While playing soccer--whether practicing or in games--is the obvious way to improve and enjoy your sport, it’s not the only way. At Techne Futbol, we emphasize your complete soccer education. That includes watching, and studying, the game.
Watching soccer can be instructive, inspiring and educational. And there’s more than one way to watch: you can do it for the fun and excitement of the game--to get the satisfaction of being a fan of a team and player(s). You can also watch in order to learn, by engaging in deliberate study of techniques and tactics.
So, whether you watch for 90 minutes, or a focused 10 minutes; whether you watch alone, or with a coach, parent and/or teammate(s); whether you choose to watch your own game tape, YouTube clips, or other highlights; or live games of your local high school, college or club team--every viewing experience can be enjoyable and valuable for your soccer education.
You Are What You See
Did you know there is actual science behind why and how watching soccer can make you a better player?Research has found that with soccer, or any activity, your own motor skills can actually improve simply by watching others play. It’s because of a phenomenon called “nonconscious behavioral mimicry.” This means that people unintentionally imitate the behavior of others. We are actually biologically connected to the movements of others due to what’s called the “mirror neurons” in our brains.
In addition, science also tells us that if you want to take this learning to the next level, combine your watching with actual practice. You’ll get even more out of watching if you practice a skill, and then go back and watch that skill again.
So be like the greats. Watching the game is undoubtedly part of the reason the world’s great players become great. They have grown up imitating their idols and the other greats they saw playing the game.
How to Watch Intentionally
While it’s fun just to watch the game for enjoyment, if you want to learn, watch intentionally. Focus on a player(s) who plays your position. Record games when you can, then use the pause and/or rewind button. Guess the next play. Analyze what you see. Consider alternative decisions players could have made. Take notes. Discuss, analyze and share what you see with others.
Pick players on different teams, comparing them to yourself. Visualize yourself. Ask yourself: What would I do in a given situation? What can I try when I get on the field?
When watching the game for tactics, look at various teams. What is their playing style(s)? How do they line up and how do they move? How do they adapt their style depending on the circumstances of the game?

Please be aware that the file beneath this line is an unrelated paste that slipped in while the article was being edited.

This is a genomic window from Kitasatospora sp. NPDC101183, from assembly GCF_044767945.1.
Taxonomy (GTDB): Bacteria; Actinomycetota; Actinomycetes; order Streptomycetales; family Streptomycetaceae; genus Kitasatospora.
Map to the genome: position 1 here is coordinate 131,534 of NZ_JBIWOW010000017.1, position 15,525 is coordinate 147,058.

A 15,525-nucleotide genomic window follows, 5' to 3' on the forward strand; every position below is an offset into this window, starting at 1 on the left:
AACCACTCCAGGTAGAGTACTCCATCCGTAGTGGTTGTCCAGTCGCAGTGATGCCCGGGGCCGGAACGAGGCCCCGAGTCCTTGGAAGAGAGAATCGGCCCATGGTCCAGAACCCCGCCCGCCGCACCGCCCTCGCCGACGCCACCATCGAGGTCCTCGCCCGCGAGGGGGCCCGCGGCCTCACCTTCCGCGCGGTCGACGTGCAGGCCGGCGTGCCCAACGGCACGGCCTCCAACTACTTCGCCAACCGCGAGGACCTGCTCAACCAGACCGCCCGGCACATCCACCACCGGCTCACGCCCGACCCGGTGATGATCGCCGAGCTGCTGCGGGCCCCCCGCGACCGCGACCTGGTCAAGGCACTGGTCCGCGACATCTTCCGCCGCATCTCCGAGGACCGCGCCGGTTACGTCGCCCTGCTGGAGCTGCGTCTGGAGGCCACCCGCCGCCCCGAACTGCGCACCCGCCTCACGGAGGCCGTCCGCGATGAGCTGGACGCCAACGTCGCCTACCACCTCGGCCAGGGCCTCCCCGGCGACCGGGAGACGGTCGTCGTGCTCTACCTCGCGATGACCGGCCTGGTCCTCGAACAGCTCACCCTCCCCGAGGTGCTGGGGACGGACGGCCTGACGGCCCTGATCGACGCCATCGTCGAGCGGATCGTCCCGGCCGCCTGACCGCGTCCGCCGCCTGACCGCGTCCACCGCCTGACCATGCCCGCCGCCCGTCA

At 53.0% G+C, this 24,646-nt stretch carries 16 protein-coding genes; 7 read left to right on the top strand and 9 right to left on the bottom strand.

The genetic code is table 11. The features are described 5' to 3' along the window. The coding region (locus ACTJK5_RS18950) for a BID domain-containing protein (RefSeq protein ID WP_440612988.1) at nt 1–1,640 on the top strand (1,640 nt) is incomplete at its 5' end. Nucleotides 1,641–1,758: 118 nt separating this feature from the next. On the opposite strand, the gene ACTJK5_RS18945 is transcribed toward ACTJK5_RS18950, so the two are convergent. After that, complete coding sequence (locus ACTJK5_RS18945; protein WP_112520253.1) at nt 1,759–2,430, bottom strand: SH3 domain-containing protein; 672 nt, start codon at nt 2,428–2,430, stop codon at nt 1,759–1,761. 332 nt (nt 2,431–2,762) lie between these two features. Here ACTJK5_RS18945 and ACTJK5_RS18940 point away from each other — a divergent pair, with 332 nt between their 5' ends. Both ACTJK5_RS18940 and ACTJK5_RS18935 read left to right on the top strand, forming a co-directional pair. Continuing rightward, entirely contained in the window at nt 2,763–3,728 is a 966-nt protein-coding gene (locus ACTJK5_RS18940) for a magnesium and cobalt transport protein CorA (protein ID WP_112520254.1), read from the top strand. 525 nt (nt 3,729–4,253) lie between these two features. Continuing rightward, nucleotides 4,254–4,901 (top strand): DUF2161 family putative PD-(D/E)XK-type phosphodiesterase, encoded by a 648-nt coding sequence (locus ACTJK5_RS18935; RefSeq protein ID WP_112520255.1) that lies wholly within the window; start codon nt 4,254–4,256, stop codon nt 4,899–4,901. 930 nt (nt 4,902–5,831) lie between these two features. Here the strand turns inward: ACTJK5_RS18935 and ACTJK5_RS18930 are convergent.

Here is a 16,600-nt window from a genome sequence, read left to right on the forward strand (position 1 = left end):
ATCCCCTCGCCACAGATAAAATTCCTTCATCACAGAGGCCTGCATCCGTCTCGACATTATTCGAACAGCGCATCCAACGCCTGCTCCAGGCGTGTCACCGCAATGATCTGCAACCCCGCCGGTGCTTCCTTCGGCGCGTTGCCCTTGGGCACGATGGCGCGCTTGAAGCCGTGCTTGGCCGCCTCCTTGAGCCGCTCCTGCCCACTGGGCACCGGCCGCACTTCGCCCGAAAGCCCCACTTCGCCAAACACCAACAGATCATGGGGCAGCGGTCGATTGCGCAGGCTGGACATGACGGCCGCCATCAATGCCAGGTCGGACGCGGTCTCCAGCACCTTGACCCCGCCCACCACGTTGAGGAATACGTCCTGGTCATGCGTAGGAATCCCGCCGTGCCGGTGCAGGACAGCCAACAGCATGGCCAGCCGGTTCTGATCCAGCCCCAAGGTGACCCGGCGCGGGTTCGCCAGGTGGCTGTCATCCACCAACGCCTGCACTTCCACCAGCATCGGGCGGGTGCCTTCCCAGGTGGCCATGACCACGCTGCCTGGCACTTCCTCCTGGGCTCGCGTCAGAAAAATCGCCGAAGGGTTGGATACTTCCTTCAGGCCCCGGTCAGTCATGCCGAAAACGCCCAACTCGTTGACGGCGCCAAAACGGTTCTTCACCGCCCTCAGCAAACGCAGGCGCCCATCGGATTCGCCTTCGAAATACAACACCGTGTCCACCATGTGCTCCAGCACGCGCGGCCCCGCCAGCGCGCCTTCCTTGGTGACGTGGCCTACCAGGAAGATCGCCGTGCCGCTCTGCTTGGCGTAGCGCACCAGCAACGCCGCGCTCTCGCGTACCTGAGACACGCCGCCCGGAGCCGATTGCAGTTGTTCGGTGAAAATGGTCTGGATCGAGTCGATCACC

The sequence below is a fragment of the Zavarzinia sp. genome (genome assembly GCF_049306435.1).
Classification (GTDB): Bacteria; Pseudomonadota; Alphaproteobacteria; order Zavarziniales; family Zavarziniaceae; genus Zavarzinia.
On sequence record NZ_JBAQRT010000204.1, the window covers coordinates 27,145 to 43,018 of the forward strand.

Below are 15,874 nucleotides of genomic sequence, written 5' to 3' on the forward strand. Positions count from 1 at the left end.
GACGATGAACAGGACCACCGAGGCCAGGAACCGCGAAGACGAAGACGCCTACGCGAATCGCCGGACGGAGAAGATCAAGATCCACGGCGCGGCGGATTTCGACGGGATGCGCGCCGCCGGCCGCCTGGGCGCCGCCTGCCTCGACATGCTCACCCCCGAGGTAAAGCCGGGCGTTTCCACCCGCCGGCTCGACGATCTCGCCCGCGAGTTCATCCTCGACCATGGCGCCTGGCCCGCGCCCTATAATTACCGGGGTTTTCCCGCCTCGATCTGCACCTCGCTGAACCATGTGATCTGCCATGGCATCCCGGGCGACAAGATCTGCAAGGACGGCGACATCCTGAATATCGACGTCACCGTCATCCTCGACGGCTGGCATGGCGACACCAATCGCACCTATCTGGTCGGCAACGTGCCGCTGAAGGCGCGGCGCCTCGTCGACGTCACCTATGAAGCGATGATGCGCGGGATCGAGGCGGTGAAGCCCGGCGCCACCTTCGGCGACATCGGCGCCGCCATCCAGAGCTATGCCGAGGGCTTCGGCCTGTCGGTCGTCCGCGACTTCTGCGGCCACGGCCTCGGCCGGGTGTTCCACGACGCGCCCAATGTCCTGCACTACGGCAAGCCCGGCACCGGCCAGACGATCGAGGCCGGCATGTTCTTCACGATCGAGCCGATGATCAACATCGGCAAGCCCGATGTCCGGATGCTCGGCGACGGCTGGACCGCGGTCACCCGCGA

While it seems obvious to follow the ball when you watch (that’s what the camera does), don’t neglect watching your player(s) off the ball. After all, we know that about 80 to 90 percent of the game time a player is without the ball. Yet the various movements during that time are a vital part of playing greatness.
Nothing you can see is insignificant; everything is key. Take Barcelona’s Xavi Hernandez. Among his other skills, Xavi is famous for La Pausa (The Pause)--holding onto the ball and temporarily slowing down the game to find and/or create the best options. It’s genius! Take a look at some of the YouTube videos simply highlighting one skill, such as La Pausa, done by Xavi and other top players.
How and Where to Watch
These days, there are seemingly endless ways and places to watch soccer. While viewing the game live provides the full experience and allows you to choose where to focus your attention instead of letting a camera do that for you--you should also take advantage of some of the many possibilities of watching soccer broadcasts and highlights.
Many mobile apps feature coverage of games--from professional leagues worldwide to college. In addition, viewing a variety of leagues and teams allows you to see and learn from different styles of soccer.
Get Ready To Watch!
Like everything else, practice makes perfect. The more soccer you watch, the easier your ability to notice and learn, and the more you can incorporate what you see into your own game.
Here are a few samples of selected watching, with analysis.
Notice that everything Busquets does entails great timing and execution of very simple moves and techniques. You may also notice that a lot of the skills we use in Techne, such as the ‘Pulling the V’ move at 7:58, and how he sets up the defender to use it.
👉Kevin De Bruyne
Much of what De Bruyne does is also very simple. His technique in striking the ball is very clean with both feet, which is something you can work on using a wall. At 4:11 you’ll also see the inside wedge move we train with Techne to practice “technical efficiency.” These are things that most people may not even notice while watching, but that can be the difference between a good player and a world-class player.
👉Women’s World Cup 2019
Another great way to watch the game is to study game analysis of your own play or rewatch any other games. There are both full games and highlights of games available on YouTube. At 0:32 of this clip, watch as the play develops and the decision the French winger makes to send the early cross. Would you have done the same in that position? Paying attention to players’ decisions, including evaluating your own, is a great way to learn.
The Value To Being A Student Of The Game
At Techne Futbol, we emphasize individual work both on and off the field as the key to maximizing your potential. Watching the game is part of that effort. Consider the quote below from the legendary Pelé.
“Success is no accident. It is hard work, perseverance, learning, studying, sacrifice and most of all, love of what you are doing or learning to do.” Pelé
Want to get better at soccer? Get a 7-day free trial of the Techne Futbol app and 10% off your first purchase using code BLOG.
CLAIM MY FREE TRIAL >>